Terminator: The Sarah Connor Chronicles

  • Created by Josh Friedman
  • Based On Characters Created By James Cameron (Duh!)
  • Produced by Sarah Connor Pictures / Bartleby Company / C2 Pictures (season 1) / The Halcyon Company (season 2) / Warner Bros. Television
  • January 13, 2008 to April 10, 2009
  • FOX

Main Cast

  • Sarah Connor-Lena Headey
  • John Connor-Thomas Dekker
  • Cameron-Summer Glau
  • James Ellison-Richard T. Jones
  • Derek Reese-Brian Austin Green
  • Cromartie/John Henry-Garrett Dillahunt
  • Catherine Weaver-Shirley Manson

After the events of Terminator 2: Judgement Day John and Sarah try to stay under the radar of the government while continuing to prevent the rise of Skynet.

Terminator: The Sarah Connor Chronicles (sometimes abbreviated as Terminator: TSCC or simply TSCC) ran for two seasons (one and a half really since the first season was a shortened one) and was an attempt to bring the big screen concept of The Terminator to the small screen. It tried different ways to mix up the game such as introducing a previously unspoken of brother for Kyle Reese as well as sending John and his mother a little forward into the future which was the then present day. The latter was obviously an attempt to keep costs down, but it did help make the outcome of events uncertain.

Sarah Connor was played by Lena Headey whose best-known roles at the time were probably in The Brothers Grimm and 300. Cersei Lannister was not yet on her resume. Recasting an iconic character is not easy. You need to get the right actress. Emilia Clarke is a prime example of wrong casting. Headey was a great choice for the character. She is a fine actress.

Sarah is as damaged and stressed here as she ever was. She is worried for her son as well as her own future and the future of the world. She is a fighter longing to rest but knowing she cannot because the truth of her fantastical story is difficult to believe so it is her and her son’s responsibility to stop it.

Thomas Dekker, hot off a stint on the then big show Heroes, was cast in the role of John Connor. That makes him something like one of seven actors to play the character if you count the ones in future scenes from the films, the actors in the main stories of the films, and the one that played a young John in two episodes here.

I did not see a future savior of humanity nor a leader in his portrayal of the character. I saw a whiney brat upset over responsibility. Yes, it is a HUGE responsibility, but John here did nothing but complain. He was a competent fighter but if he were not then this show would have gone all Dark Fate and not been very watchable. At only a season and a half, there was not much time to complete any long arcs but at no point did he appear to be put on a path to be a leader.

What is anything Terminator without a Terminator sent from the future to protect John or Sarah or somebody? Rather than cast some beefy bodybuilder to mimic Ahnuld, they cast Summer Glau as Cameron. (See what they did there?)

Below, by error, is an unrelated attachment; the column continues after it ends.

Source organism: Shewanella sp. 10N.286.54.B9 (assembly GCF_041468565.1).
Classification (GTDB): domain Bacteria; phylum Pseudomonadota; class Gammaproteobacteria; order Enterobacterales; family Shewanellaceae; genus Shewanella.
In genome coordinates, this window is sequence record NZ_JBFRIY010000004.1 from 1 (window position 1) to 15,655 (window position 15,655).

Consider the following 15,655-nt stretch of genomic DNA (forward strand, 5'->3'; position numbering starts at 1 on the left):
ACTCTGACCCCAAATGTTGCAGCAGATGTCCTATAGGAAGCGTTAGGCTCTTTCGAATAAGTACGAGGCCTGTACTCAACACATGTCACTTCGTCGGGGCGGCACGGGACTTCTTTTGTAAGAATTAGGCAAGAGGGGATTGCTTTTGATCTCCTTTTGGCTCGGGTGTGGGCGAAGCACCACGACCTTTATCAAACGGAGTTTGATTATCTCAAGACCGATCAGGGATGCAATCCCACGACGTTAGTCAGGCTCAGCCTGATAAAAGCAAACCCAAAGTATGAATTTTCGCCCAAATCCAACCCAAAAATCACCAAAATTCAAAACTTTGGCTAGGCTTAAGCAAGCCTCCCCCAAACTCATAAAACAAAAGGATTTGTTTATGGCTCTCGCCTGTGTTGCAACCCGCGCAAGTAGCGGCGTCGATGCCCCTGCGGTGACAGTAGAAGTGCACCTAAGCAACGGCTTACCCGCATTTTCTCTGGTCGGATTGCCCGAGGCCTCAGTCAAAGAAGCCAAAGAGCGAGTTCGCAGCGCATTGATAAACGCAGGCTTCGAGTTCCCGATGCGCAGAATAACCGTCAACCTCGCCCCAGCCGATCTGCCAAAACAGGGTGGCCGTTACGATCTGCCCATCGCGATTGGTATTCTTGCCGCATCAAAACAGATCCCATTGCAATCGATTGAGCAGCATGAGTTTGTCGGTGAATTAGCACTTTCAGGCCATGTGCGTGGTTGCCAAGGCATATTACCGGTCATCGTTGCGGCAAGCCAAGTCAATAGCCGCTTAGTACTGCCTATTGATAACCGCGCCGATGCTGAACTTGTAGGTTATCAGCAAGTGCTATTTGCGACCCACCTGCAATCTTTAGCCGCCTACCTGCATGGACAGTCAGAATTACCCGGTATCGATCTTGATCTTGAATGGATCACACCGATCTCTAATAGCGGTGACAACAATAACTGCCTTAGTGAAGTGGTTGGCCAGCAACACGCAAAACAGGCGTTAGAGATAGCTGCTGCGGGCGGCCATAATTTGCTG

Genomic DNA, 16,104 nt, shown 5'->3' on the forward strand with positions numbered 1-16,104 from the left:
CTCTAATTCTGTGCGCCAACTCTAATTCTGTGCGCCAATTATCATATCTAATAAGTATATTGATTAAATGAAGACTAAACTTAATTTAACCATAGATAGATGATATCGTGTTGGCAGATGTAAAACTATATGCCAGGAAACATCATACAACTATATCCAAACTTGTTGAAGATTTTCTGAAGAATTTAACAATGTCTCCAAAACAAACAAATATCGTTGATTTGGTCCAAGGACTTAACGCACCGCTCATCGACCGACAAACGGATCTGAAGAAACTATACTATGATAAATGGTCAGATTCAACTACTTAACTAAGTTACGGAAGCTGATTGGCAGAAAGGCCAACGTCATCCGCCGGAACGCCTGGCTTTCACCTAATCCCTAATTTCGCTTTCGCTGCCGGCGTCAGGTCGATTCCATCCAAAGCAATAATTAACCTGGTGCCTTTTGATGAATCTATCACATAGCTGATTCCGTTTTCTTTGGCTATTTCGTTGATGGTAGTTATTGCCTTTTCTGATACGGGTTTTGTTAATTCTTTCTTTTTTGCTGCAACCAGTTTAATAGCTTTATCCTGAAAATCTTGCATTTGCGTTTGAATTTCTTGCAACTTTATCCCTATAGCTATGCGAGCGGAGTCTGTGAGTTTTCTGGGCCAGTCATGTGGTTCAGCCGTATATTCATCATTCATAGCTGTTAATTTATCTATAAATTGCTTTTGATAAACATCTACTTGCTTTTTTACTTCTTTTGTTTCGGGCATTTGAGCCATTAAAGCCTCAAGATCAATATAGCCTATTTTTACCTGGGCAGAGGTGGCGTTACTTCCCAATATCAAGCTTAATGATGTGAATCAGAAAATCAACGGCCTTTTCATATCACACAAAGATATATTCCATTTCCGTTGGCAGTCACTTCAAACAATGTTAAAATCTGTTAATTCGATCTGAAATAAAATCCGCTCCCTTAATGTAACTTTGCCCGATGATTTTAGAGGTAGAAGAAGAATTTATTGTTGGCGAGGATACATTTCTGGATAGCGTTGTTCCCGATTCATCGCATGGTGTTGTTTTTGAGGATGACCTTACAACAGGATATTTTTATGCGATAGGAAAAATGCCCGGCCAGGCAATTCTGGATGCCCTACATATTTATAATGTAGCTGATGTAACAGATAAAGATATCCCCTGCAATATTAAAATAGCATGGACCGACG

I am glad they did not try to hire somebody that looked like Arnold Schwarzenegger and went the route of Terminators having varied appearances. In the first film it was clear there were different appearances for the Terminators but beyond that we either see the skeleton model or the Arnold appearance model with experimental models having unique appearances.

Cameron got quite the backstory in the series. She was modeled after a young woman named Allison Young who was a friend of John in the Resistance. On a mission she is captured, interrogated, and replaced by the Cameron model and who is sent on a mission to kill John. After the mission fails, she is reprogrammed and sent back in time to protect John. As the show moves along glitches occur and worrisome programming changes appear.

The show introduced Derek Reese played by Brian Austin Green. He was the previously unmentioned brother of Kyle Reese. Often unmentioned relatives abruptly popping up in a show is just bad and very forced (like Michael Burnham in Star Trek: Discovery) but not so here. I think it helped that what we knew concretely about the character of Kyle Reese came from just one film so expansion of the family tree and general background was not too problematic.

My issue with Brian Austin Green’s casting is that he looked too healthy. I know by the time of the show he had spent a period in the present but to look like you have a gym membership you use regularly after spending years in the machine apocalypse feels incongruous. Green got the attitude right and gave us a good character though.

Catherine Weaver, played by Shirley Manson in what I believe was her first acting role, was a corporate CEO (or posing as one depending on how you look at it) with a young child. She is a liquid metal Terminator (T-1001 which is faster recovering) and has come to the past as part of a machine revolution plan to reverse engineer Skynet technology by targeting other Terminators and anything viewed as a Skynet precursor.